- AOC fended off scrutiny of her clothing from a conservative journalist whose comments were widely panned as sexist. After the journalist deleted his tweet, she fired back, posting a screenshot of the deleted tweet and writing, “You’re a journalist — readers should know your bias.”
- Whether you like her tactics (and whether they're effective legislatively), AOC is a master of social media. On Sunday night, she live-streamed herself cooking dinner on Instagram live sporting a black Teamsters T-shirt while chatting about policy with her followers.
Outside the Beltway
FLORIDA DONE: “Three-term Florida Sen. Bill Nelson (D) conceded to Gov. Rick Scott (R) Sunday after a bitter and drawn-out campaign to retain his seat, acknowledging that preliminary results from a manual statewide recount left him with no path to victory,” The Post reported on Sunday afternoon.
MISSISSIPPI NEXT: President Trump will head to Tupelo and Biloxi, Miss. next week to rally for Republican Sen. Cindy Hyde-Smith, who is facing a Nov. 27 runoff against former Democratic congressman Mike Espy.
- The Post's Matt Viser breaks down the Senate race that was "supposed to provide an easy Republican win" turned competitive contest that will ultimately serve as " another measurement of whether the South is truly in the midst of a political transformation."
Yikes: “Hyde-Smith stumbled recently when, in praise of a supporter, she spoke of her willingness to sit in the front row of a public hanging if he invited her — words that, in the South, evoked images of lynchings. She has struggled to grapple with the fallout, baffling members of her party and causing even faithful Republicans to consider voting for her opponent," Viser reports.
More: “That Espy is attempting to become the state’s first black senator since shortly after the Civil War made her remarks all the more glaring. It has positioned him to take advantage not only of a substantial black turnout but of a potential swell of crossover support from those put off by Hyde-Smith’s campaign.”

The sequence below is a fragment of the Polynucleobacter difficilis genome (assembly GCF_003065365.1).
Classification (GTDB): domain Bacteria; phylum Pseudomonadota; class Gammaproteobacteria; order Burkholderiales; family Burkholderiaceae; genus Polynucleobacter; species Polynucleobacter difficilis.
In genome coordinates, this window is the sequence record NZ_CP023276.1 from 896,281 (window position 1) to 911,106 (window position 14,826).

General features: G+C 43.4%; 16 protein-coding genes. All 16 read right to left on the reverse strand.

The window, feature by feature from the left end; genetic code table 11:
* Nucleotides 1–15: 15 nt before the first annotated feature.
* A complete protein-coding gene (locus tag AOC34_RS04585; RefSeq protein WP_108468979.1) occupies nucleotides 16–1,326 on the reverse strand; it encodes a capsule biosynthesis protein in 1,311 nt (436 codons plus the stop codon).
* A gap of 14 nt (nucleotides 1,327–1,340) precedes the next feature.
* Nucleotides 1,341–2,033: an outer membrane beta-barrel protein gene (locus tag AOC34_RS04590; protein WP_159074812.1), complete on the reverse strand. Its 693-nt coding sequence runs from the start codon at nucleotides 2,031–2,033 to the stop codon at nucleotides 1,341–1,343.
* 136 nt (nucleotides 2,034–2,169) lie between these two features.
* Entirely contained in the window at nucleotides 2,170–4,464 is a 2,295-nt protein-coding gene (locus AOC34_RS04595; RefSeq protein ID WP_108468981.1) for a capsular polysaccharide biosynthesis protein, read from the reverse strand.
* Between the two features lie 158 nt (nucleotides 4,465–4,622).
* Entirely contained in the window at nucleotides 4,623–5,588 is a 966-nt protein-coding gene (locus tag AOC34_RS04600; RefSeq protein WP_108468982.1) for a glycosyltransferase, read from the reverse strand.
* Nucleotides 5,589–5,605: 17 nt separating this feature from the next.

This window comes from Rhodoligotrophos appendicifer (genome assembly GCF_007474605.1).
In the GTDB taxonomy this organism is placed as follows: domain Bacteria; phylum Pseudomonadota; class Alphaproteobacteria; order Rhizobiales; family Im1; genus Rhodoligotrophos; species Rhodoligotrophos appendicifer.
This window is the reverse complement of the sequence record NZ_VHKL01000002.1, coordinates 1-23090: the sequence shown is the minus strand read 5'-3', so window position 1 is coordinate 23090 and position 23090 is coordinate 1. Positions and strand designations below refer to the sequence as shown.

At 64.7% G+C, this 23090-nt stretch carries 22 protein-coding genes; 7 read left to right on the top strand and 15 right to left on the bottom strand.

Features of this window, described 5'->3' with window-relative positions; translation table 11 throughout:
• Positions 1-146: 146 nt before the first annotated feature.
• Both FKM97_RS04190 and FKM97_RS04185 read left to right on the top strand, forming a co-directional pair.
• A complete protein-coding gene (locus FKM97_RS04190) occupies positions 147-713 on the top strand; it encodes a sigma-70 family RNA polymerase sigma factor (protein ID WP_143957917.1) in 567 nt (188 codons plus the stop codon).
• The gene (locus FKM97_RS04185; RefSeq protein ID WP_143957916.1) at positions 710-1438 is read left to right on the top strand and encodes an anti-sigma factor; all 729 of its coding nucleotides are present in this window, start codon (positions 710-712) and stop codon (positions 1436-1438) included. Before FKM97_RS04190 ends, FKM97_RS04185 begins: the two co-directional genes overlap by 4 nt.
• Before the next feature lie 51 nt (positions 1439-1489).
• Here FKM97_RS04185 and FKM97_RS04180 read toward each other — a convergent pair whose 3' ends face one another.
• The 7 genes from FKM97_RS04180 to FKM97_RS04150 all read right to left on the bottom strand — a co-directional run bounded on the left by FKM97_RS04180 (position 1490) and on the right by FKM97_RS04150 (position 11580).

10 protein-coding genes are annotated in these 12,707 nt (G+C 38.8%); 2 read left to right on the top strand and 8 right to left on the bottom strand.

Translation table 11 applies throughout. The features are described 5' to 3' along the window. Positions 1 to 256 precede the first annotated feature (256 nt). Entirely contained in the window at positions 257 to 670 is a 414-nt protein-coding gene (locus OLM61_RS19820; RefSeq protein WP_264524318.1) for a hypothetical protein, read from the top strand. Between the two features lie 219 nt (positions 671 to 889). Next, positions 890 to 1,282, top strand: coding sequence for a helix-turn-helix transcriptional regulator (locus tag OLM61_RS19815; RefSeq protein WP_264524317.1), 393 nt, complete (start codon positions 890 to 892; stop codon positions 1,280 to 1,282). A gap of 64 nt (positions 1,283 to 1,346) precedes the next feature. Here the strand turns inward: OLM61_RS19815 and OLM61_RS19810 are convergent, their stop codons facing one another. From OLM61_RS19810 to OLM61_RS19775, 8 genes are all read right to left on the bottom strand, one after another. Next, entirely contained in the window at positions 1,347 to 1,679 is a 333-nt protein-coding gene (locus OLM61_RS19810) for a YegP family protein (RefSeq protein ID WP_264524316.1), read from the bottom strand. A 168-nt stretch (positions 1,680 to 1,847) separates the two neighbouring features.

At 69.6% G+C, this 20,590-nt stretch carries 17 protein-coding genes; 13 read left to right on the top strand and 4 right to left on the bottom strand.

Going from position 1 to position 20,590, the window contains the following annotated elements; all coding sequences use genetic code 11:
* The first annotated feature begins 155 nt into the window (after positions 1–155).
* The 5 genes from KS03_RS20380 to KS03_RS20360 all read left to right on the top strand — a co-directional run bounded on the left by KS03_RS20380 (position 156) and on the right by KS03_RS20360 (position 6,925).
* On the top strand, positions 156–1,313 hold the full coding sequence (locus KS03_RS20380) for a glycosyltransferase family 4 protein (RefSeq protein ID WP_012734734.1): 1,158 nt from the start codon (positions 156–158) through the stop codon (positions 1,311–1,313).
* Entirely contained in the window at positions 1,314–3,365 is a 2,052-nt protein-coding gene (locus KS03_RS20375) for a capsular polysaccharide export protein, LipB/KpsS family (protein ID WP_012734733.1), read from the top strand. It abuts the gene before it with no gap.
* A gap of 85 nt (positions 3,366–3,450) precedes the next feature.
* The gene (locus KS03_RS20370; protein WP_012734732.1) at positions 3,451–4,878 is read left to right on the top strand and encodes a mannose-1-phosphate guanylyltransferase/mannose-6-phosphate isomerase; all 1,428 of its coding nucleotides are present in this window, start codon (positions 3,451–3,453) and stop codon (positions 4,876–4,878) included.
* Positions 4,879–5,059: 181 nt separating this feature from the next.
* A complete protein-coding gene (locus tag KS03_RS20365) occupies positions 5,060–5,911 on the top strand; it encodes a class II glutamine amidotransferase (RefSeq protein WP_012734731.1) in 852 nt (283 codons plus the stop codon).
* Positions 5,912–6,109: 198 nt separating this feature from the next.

In the Media
- What to read when you don't know what's real anymore: ‘Nothing on this page is real’: How lies become truth in online America by Eli Saslow via The Post
- What to read when deciding what to listen to: How podcasts became a seductive — and sometimes slippery — mode of storytelling by Rebecca Mead via The New Yorker
- What to read if you haven't somehow been following the World Chess Championship: Chess world rattled as someone nearly wins game by Oliver Roeder via FiveThirtyEight
- An autopsy of one of the country's worst public school systems: How South Carolina’s ‘minimally adequate’ education system fails too many students by Paul Bowers, Glenn Smith, Seanna Adcox, Jennifer Berry Hawes and Thad Moore via The Post and Courier
- The human consequences of the military industrial complex: Who killed Lt. Van Dorn? by Zachary Stauffer, Eli Olson and Jason Paladino via The Investigative Reporting Program
- For the Millennial-Industrial Complex skeptics: How Friendsgiving Took Over Millennial Culture by Ashley Fetters via The Atlantic . A real quote from this piece: “Friendsgiving... is a propaganda weapon used by the ruling class to further their plans for wage stagnation.”